It's Independence Day, which John Adams said should be celebrated with "solemnized with pomp and parade, with shows, games, sports, guns, bells, bonfires and illuminations." The amazing thing is that he said this on July 3, 1776, just after they'd voted for the Declaration. He had faith that Independence would be achieved, and that it would be celebrated "from one end of the continent to the other, from this time forward for ever. "
He went on
"You will think me transported with enthusiasm ; but I am not. I am well aware of the toil, blood, and treasure, that it will cost to maintain this Declaration, and support and defend these States; yet through all the gloom I can see rays of light and glory ; I can see that the end is worth more than all the means; that posterity will triumph, although you and I may rue, which I hope we shall not."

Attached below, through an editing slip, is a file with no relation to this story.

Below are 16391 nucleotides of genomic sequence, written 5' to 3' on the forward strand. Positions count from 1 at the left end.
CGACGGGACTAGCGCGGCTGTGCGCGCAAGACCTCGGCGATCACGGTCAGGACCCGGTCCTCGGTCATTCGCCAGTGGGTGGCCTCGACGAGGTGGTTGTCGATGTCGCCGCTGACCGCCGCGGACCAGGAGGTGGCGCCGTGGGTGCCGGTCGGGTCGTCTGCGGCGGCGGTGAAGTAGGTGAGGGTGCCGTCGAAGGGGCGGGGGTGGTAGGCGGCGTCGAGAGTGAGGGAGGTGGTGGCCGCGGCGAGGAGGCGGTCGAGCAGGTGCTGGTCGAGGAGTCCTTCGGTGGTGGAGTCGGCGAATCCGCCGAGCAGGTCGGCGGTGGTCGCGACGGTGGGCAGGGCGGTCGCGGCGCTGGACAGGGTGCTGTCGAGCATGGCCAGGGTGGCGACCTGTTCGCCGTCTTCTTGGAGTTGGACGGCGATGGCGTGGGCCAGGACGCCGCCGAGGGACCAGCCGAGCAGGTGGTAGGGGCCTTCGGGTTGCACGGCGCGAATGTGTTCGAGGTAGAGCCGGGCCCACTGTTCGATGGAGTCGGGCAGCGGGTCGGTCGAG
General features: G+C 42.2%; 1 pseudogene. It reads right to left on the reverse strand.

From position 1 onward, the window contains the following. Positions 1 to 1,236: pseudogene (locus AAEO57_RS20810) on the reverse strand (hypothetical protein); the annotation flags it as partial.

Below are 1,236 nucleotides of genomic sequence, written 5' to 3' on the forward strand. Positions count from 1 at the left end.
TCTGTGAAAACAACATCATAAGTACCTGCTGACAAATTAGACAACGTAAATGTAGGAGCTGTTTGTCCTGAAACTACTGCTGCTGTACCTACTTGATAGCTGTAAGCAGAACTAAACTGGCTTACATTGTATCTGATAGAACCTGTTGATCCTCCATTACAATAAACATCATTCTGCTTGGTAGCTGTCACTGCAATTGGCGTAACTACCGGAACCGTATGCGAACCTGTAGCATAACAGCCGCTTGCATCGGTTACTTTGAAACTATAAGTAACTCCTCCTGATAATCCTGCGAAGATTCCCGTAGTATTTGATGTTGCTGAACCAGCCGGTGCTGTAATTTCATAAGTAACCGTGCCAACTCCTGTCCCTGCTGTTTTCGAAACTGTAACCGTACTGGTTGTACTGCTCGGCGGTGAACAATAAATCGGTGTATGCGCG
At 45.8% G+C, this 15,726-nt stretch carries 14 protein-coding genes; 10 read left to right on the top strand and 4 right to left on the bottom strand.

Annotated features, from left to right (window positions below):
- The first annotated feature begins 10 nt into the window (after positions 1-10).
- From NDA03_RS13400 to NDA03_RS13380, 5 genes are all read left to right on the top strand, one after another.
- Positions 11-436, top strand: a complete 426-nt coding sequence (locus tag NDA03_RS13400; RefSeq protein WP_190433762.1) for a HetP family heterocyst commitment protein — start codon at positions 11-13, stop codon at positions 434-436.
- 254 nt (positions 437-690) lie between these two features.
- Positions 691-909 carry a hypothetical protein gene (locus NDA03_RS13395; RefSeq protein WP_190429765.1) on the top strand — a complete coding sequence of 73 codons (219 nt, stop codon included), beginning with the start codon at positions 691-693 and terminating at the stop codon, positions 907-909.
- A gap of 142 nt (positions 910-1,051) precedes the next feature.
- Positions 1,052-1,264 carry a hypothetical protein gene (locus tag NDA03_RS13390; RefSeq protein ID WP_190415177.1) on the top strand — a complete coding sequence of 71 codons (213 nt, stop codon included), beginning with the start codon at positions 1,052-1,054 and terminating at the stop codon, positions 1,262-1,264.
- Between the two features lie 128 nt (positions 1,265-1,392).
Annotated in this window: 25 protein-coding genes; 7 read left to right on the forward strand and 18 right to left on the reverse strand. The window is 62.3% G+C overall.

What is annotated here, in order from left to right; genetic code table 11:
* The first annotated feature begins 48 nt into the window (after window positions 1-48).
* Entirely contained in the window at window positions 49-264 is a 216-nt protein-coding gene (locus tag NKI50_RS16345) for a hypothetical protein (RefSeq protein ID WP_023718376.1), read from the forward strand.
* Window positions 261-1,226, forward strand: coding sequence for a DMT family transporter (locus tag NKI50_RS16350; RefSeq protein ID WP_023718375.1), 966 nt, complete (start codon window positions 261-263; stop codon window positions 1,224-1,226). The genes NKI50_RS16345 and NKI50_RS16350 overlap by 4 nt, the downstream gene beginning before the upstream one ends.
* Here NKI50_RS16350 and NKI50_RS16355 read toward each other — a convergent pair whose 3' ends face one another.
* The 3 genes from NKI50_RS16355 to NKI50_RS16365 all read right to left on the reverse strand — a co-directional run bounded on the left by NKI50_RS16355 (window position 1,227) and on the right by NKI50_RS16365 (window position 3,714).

He lived to see the United States gain its independence, and died fifty years to the day on which the Declaration was proclaimed, the same day Thomas Jefferson died. If you're stuck indoors, with no time for pomp, parade, and firecrackers, you can read my roundup from last year Independence Day--"Pomp, Shows, Games, Sports, Guns, Bells, Bonfires, And Illuminations "â€”But Not Immigration, and scroll down to the bottom for more Independence Day punditry. And if you see the Wall Street Journal reprint any version of its In Praise of Huddled Masses editorial, let me know.